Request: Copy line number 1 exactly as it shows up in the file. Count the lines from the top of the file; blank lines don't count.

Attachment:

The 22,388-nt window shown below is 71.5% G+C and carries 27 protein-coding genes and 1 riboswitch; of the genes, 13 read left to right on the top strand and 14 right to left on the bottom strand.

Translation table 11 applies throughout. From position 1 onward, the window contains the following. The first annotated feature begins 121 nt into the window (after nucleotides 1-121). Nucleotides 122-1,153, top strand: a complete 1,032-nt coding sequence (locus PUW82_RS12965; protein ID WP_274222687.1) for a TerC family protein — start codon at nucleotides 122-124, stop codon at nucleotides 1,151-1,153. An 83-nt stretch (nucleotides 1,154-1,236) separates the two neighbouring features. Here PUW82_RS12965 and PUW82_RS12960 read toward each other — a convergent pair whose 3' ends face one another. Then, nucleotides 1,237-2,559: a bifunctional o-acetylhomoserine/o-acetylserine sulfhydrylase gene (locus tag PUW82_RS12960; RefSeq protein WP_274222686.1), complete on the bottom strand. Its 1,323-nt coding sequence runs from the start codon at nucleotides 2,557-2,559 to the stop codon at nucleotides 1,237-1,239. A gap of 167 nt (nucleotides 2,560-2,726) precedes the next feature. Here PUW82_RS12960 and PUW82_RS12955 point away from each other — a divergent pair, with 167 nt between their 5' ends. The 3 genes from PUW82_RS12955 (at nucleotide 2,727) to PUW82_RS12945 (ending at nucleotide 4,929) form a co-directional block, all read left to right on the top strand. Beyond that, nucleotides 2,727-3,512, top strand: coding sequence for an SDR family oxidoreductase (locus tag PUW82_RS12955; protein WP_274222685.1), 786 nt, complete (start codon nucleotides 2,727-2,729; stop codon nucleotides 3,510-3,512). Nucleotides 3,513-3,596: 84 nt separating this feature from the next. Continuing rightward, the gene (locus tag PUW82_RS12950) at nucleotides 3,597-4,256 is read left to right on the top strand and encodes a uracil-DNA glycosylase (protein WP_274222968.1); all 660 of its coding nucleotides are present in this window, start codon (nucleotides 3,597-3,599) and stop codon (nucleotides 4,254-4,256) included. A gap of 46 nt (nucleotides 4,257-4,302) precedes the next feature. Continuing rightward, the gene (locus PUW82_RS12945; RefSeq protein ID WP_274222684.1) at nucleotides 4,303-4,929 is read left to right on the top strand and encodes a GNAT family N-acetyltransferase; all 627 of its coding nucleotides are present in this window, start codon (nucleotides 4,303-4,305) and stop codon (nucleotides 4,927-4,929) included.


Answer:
The 22,388-nt window shown below is 71.5% G+C and carries 27 protein-coding genes and 1 riboswitch; of the genes, 13 read left to right on the top strand and 14 right to left on the bottom strand.